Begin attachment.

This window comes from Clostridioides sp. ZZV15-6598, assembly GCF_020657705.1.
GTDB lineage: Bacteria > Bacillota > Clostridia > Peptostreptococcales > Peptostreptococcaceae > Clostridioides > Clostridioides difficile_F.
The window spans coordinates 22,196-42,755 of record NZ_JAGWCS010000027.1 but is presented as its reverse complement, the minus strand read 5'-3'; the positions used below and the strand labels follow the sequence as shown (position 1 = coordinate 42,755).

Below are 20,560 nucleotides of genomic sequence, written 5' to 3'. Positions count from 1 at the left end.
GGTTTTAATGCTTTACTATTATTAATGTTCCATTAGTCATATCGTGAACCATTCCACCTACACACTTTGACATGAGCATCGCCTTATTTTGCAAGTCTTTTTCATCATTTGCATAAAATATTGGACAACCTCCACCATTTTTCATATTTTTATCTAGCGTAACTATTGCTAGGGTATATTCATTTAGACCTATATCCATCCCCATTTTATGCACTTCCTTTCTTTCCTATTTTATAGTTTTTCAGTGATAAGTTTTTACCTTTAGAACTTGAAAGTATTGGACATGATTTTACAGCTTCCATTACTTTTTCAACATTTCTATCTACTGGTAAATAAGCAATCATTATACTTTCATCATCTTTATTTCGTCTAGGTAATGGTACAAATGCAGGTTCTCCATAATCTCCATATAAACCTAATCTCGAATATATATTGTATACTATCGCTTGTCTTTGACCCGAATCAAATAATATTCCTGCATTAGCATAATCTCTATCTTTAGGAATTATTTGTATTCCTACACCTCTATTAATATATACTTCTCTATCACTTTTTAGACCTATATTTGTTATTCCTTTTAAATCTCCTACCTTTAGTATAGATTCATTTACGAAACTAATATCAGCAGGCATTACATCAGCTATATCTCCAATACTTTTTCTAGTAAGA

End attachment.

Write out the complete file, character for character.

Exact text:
This window comes from Clostridioides sp. ZZV15-6598, assembly GCF_020657705.1.
GTDB lineage: Bacteria > Bacillota > Clostridia > Peptostreptococcales > Peptostreptococcaceae > Clostridioides > Clostridioides difficile_F.
The window spans coordinates 22,196-42,755 of record NZ_JAGWCS010000027.1 but is presented as its reverse complement, the minus strand read 5'-3'; the positions used below and the strand labels follow the sequence as shown (position 1 = coordinate 42,755).

Below are 20,560 nucleotides of genomic sequence, written 5' to 3'. Positions count from 1 at the left end.
GGTTTTAATGCTTTACTATTATTAATGTTCCATTAGTCATATCGTGAACCATTCCACCTACACACTTTGACATGAGCATCGCCTTATTTTGCAAGTCTTTTTCATCATTTGCATAAAATATTGGACAACCTCCACCATTTTTCATATTTTTATCTAGCGTAACTATTGCTAGGGTATATTCATTTAGACCTATATCCATCCCCATTTTATGCACTTCCTTTCTTTCCTATTTTATAGTTTTTCAGTGATAAGTTTTTACCTTTAGAACTTGAAAGTATTGGACATGATTTTACAGCTTCCATTACTTTTTCAACATTTCTATCTACTGGTAAATAAGCAATCATTATACTTTCATCATCTTTATTTCGTCTAGGTAATGGTACAAATGCAGGTTCTCCATAATCTCCATATAAACCTAATCTCGAATATATATTGTATACTATCGCTTGTCTTTGACCCGAATCAAATAATATTCCTGCATTAGCATAATCTCTATCTTTAGGAATTATTTGTATTCCTACACCTCTATTAATATATACTTCTCTATCACTTTTTAGACCTATATTTGTTATTCCTTTTAAATCTCCTACCTTTAGTATAGATTCATTTACGAAACTAATATCAGCAGGCATTACATCAGCTATATCTCCAATACTTTTTCTAGTAAGA